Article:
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Langston v. Astrue
September 9, 2009
LEROY C. LANGSTON
MICHAEL J. ASTRUE
The opinion of the court was delivered by: John P. Fullam, Sr. J.
Plaintiff seeks Disability Benefits for the time-period from February 1, 2003 to March 31, 2007. He alleges that his disability stems from knee problems and mental impairments including depression, affective disorders, and substance addictions. An ALJ denied benefits, finding that Plaintiff was not disabled because his knee-issues did not prevent him from engaging in gainful work, and because his alleged mental impairments were not severe. Plaintiff sought review of this denial, and Magistrate Judge Rapoport prepared a Report and Recommendation suggesting that I affirm the ALJ's decision. Despite Plaintiff's objections, I will adopt the Report and Recommendation for the following reasons.
Plaintiff first objects to a footnote in the Report and Recommendation that cites now-superseded Social Security Rulings. Those rulings may no longer be in force, but the Magistrate Judge cited them for legal propositions that remain valid. To recover benefits, a claimant must present medical evidence; mere testimony with respect to symptoms will not suffice. See SSR 85-28; 20 C.F.R. § 404.1508. Regardless, the R&R properly identifies the severe-impairment requirement, and it cites controlling Supreme Court precedent for the applicable standard. The Magistrate's citation to old SSRs does not appear to have improperly affected his analysis or conclusions.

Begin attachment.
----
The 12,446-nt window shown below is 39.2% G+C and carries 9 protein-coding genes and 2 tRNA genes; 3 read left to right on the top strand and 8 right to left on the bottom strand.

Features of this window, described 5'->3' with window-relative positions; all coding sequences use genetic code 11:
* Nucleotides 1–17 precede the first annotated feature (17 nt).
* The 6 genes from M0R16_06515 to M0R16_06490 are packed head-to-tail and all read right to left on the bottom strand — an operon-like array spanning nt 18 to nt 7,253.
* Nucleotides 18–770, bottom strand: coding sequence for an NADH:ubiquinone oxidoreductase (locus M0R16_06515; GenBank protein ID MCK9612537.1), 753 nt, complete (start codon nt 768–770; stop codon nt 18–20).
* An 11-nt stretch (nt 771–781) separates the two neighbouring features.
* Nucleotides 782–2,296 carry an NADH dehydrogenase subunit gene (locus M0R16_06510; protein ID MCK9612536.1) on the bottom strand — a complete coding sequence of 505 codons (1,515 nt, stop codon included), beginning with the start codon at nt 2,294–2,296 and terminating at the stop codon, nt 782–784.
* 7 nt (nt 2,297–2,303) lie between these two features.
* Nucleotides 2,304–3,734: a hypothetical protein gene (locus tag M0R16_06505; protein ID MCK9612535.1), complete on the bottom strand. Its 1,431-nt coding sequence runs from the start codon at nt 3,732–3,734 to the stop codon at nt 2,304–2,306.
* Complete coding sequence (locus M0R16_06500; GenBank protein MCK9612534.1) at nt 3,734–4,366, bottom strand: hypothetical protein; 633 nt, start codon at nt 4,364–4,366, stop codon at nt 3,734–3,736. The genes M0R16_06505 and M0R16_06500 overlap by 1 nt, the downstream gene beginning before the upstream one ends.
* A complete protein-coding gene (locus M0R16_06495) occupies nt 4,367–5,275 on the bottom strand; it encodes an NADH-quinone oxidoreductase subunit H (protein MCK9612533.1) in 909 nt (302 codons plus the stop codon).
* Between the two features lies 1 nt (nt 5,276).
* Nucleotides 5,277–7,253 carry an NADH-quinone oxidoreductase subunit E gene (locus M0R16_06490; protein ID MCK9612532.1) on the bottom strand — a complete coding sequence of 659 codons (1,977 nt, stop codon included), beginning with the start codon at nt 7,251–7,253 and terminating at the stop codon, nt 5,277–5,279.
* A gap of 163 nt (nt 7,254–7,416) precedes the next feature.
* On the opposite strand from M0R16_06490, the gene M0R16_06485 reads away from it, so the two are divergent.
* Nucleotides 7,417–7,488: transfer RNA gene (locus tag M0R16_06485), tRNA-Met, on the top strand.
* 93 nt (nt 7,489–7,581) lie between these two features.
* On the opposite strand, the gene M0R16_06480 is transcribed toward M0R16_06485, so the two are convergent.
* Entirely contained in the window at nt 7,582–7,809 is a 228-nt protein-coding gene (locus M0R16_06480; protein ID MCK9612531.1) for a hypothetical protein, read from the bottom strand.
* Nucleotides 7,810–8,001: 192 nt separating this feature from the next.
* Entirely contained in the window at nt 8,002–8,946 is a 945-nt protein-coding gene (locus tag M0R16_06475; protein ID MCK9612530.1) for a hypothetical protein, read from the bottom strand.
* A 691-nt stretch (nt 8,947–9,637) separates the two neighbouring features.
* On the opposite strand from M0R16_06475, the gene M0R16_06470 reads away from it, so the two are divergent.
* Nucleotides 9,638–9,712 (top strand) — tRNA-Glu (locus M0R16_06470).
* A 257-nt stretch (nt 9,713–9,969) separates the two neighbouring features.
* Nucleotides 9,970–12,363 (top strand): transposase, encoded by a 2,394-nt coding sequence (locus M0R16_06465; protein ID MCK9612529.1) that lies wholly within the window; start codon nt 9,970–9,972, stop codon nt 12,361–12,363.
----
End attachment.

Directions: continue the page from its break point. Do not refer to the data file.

In any event, I readily conclude that substantial evidence supports the ALJ's finding that Plaintiff did not suffer from a severe mental impairment. Plaintiff testified about his depression and offered some medical evidence of his mental issues. Most of Plaintiff's evidence, however, does not directly bear on the relevant time-period, nor does it identify a significant vocational impact. Nevertheless, the ALJ considered this evidence, as well as the reports of two physicians who opined that Plaintiff's mental impairments did not significantly limit his ability to work. After assessing all of the record evidence, the ALJ reasonably concluded that Plaintiff's mental impairments had only a minimal effect on his ability to work.
Plaintiff submitted additional medical records after his benefits were denied, and he objects to the Magistrate Judge's decision that this evidence does not warrant a remand to the ALJ. Substantial discussion of this issue is unnecessary. I agree with the Magistrate's analysis and conclusion; the additional evidence is not material so as to justify a remand.
In short, I will adopt the Magistrate's Report and Recommendation. An appropriate order will be entered.
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